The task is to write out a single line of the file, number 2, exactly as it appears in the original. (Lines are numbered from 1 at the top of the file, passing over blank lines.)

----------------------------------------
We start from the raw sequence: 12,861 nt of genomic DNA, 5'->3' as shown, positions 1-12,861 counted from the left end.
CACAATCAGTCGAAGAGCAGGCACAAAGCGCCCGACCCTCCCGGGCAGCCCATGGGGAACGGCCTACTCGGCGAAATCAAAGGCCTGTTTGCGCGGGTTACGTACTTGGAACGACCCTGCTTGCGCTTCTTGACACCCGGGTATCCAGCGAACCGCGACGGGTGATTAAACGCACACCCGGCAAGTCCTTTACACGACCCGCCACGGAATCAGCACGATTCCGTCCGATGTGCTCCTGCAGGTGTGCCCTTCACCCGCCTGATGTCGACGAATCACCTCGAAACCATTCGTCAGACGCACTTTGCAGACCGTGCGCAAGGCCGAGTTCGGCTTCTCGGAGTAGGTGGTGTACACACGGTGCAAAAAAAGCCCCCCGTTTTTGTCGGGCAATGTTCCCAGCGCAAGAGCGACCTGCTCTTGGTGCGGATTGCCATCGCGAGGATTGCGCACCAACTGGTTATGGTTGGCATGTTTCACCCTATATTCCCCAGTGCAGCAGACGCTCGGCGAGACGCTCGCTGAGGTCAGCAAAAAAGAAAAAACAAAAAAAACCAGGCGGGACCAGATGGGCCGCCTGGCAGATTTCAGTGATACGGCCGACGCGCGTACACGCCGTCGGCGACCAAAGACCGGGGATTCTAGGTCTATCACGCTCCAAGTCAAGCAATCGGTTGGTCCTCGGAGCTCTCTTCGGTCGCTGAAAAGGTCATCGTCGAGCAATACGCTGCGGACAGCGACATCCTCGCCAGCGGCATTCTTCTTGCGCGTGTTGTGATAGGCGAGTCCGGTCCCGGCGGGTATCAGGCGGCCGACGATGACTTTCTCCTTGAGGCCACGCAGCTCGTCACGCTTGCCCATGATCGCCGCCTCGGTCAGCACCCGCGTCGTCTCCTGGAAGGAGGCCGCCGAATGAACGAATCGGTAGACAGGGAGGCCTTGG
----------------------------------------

CACAATCAGTCGAAGAGCAGGCACAAAGCGCCCGACCCTCCCGGGCAGCCCATGGGGAACGGCCTACTCGGCGAAATCAAAGGCCTGTTTGCGCGGGTTACGTACTTGGAACGACCCTGCTTGCGCTTCTTGACACCCGGGTATCCAGCGAACCGCGACGGGTGATTAAACGCACACCCGGCAAGTCCTTTACACGACCCGCCACGGAATCAGCACGATTCCGTCCGATGTGCTCCTGCAGGTGTGCCCTTCACCCGCCTGATGTCGACGAATCACCTCGAAACCATTCGTCAGACGCACTTTGCAGACCGTGCGCAAGGCCGAGTTCGGCTTCTCGGAGTAGGTGGTGTACACACGGTGCAAAAAAAGCCCCCCGTTTTTGTCGGGCAATGTTCCCAGCGCAAGAGCGACCTGCTCTTGGTGCGGATTGCCATCGCGAGGATTGCGCACCAACTGGTTATGGTTGGCATGTTTCACCCTATATTCCCCAGTGCAGCAGACGCTCGGCGAGACGCTCGCTGAGGTCAGCAAAAAAGAAAAAACAAAAAAAACCAGGCGGGACCAGATGGGCCGCCTGGCAGATTTCAGTGATACGGCCGACGCGCGTACACGCCGTCGGCGACCAAAGACCGGGGATTCTAGGTCTATCACGCTCCAAGTCAAGCAATCGGTTGGTCCTCGGAGCTCTCTTCGGTCGCTGAAAAGGTCATCGTCGAGCAATACGCTGCGGACAGCGACATCCTCGCCAGCGGCATTCTTCTTGCGCGTGTTGTGATAGGCGAGTCCGGTCCCGGCGGGTATCAGGCGGCCGACGATGACTTTCTCCTTGAGGCCACGCAGCTCGTCACGCTTGCCCATGATCGCCGCCTCGGTCAGCACCCGCGTCGTCTCCTGGAAGGAGGCCGCCGAATGAACGAATCGGTAGACAGGGAGGCCTTGG